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Pets Helping People

We all love our pets and know they give back to us their unconditional love as well.  It's well known that pets help us in many ways, including reducing stress in our lives and providing companionship. Some pets also help others through search and rescue work, guide dog service, medical intervention service, cancer detection, and therapy work.
One such story is told by one of our clients whose pet Ling is a Therapy Dog.  She shares their story with us in this edition of our newsletter.  We'd like to thank Karen and Ling for their work in helping others and hope their story will inspire others.

Ling, the Therapy Dog

Ling is a 10 year old "mystery mix" a neighbor found in the woods along with 7 Ling_1__2_.JPGsiblings just after they were born. Our neighbor rescued them once they were weaned and brought them home.  We took one look at Ling and fell in love. From the beginning Ling was always a sweet dog with a lapdog disposition, most content just to be by my side. In fact, our 3 year old son would put her on his lap back then and read stories to her until she fell to sleep.


One day while petting her and looking at her sweet furry face it occurred to me how womderful it wouldLing_3__2_.JPG be to share her with some folks who might enjoy some company. I thought she might make a great therapy dog.  I began obedience training and once completed I found a therapy dog organization to give me some guidance and to eventually test her (really us) for certification.   It took a little time and patience and after a few months Ling earned her Canine Good Citizen award. I explain to people who are curious about the patch on her vest that it is a good manners badge and shows she knows how to behave around people. For Ling, so much of this just comes naturally, she likes people and loves to be petted.

Next I needed to decide what kind of therapy work would suit us.  As a Registered Nurse for many years I always had an affection for the older folks I took care of. They always had such great stories to tell if you took the time to listen, and they were so appreciative of companionship. The natural answer was an assited living community. Elmcroft in Roswell welcomed us with open arms. There, Ling can visit with folks in the common areas and even go into their rooms if they wish.  Sometimes there are special requests for room visits.  Ling also spends time in the Alzheimer's Unit.  It's fun to watch her morph from family pet to working dog; the moment her vest goes on she hops in the car and is ready to go see her other family at Elmcroft.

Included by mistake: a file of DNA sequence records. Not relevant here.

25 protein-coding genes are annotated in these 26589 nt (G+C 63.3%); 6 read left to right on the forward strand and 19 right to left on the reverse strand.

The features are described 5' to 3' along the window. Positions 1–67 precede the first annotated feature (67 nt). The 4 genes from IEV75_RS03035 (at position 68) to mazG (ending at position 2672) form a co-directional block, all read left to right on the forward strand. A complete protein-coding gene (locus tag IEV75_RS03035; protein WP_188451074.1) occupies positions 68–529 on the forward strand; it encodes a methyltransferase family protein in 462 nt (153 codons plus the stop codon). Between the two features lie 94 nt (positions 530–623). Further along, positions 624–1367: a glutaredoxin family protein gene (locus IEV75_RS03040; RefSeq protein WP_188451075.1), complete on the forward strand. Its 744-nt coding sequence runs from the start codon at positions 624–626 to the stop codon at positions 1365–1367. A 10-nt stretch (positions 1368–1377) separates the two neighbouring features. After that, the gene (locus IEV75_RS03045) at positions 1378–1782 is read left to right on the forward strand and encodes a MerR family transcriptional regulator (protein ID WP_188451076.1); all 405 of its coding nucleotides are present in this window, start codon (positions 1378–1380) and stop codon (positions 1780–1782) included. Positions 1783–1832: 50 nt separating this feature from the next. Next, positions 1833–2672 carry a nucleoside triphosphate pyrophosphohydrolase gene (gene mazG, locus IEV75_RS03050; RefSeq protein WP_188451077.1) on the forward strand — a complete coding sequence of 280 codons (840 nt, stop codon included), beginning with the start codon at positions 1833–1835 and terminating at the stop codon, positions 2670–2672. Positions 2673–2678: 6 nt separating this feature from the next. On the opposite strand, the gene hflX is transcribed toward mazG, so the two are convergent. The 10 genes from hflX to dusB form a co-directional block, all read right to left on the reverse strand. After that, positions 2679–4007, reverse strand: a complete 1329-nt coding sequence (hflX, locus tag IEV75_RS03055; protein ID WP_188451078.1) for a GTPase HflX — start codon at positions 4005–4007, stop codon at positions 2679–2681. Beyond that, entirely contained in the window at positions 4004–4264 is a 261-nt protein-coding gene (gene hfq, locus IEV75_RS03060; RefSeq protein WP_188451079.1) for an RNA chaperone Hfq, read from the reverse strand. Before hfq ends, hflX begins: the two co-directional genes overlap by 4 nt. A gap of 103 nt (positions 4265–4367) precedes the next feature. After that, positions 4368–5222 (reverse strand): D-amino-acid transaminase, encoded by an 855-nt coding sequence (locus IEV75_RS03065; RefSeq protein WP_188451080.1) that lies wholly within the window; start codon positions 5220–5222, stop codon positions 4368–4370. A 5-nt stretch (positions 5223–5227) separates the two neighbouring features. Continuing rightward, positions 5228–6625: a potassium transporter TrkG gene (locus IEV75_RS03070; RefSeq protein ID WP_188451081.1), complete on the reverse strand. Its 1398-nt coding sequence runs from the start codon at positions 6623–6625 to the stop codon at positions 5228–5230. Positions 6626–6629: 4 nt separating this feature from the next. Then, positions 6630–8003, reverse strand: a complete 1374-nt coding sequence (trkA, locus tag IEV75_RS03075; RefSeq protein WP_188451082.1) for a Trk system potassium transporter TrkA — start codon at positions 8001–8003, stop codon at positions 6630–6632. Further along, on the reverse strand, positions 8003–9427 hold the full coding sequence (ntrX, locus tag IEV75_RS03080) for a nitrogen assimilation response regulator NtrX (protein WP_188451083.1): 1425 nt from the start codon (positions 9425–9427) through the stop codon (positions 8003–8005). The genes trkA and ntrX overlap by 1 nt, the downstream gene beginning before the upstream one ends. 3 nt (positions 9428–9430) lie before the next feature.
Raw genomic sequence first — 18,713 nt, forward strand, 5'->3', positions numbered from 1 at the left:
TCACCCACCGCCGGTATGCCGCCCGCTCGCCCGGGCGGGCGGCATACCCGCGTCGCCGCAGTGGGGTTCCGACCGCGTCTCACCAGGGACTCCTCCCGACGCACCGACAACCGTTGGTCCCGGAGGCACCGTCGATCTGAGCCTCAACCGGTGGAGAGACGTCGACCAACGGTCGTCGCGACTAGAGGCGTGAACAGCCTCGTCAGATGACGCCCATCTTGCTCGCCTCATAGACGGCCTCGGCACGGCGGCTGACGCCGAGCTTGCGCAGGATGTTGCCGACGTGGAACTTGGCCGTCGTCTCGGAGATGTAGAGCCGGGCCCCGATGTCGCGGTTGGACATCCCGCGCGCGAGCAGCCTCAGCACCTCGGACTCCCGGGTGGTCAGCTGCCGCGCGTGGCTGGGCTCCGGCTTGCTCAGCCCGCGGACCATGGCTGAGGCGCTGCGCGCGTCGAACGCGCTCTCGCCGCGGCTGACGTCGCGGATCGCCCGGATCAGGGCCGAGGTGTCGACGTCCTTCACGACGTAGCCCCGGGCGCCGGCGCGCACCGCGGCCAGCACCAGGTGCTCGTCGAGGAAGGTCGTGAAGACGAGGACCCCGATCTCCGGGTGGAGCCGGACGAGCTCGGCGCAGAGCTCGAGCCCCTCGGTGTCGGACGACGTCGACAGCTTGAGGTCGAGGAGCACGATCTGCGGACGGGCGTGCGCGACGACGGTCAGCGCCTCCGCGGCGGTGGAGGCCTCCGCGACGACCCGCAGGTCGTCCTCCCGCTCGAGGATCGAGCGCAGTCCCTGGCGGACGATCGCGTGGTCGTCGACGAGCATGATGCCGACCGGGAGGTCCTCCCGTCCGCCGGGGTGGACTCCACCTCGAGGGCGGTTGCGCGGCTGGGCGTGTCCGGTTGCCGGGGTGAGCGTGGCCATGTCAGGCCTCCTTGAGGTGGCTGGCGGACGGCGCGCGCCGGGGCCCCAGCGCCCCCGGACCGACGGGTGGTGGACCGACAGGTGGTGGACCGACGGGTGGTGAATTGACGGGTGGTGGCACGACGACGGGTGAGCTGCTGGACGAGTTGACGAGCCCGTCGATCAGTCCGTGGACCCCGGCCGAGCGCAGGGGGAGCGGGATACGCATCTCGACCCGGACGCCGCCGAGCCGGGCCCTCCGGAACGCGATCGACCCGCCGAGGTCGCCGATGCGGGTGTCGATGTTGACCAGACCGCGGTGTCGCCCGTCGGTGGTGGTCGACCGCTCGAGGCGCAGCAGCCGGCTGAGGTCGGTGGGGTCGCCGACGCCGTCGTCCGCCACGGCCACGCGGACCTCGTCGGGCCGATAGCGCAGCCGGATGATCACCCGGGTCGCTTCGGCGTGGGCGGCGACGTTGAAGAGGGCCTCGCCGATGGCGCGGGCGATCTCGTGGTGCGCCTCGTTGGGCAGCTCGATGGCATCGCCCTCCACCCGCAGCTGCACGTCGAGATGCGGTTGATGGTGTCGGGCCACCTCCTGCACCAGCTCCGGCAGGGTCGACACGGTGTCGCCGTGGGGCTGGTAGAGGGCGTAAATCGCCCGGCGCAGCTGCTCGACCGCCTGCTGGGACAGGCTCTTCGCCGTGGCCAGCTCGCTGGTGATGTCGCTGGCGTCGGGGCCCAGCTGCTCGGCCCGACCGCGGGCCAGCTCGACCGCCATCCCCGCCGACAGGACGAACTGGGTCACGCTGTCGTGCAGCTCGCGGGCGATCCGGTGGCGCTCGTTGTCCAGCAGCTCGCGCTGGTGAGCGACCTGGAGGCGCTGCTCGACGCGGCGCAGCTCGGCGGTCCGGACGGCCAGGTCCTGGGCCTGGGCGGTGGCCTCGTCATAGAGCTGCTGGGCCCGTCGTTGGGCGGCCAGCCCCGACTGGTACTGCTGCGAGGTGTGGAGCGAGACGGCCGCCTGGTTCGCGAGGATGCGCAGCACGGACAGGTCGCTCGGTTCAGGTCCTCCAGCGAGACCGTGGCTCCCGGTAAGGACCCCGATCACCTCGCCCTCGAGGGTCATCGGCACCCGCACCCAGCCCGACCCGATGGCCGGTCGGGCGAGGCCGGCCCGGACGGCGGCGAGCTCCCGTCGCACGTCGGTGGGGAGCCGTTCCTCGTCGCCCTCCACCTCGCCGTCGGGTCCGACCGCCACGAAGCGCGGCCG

Many of the residents will be gathered in the main living room area to greet Ling upon her Ling_2__2_.JPGarrival. She says hello to everyone, going from lap to lap, sometimes giving a gentle poke with her nose or sitting down beside a wheelchair to make sure no one is left out. The most often asked question is "what kind of dog is she?" followed by everyone guessing what type of mix she could be. The most common guesses are Collie, Shepherd, or some kind of hunting dog.  Many people also ask her age.


Something I continue to find amazing is that some of the folks suffering from Alzheimer's Disease or other types of memory loss remember Ling. They remember her name, too. Science can't explaLing_4__2_.JPGin why people who have lost so much of their ability to remember can connect with dogs this way, but they do and it's amazing to witness. For some of the folks who have limited interaction ability I will gently place their hand on Ling and help them stroke her fur, they will slowly begin to smile and relax and sometimes begin to pet her on their own.  It feels a bit like magic to see people make a connection with Ling and then begin to tell stories about their own pets from long ago.  They always thank us during and after each and every visit but I've always thought we should be the ones doing the thanking for the privelege of being part of bringing a little joy to their lives.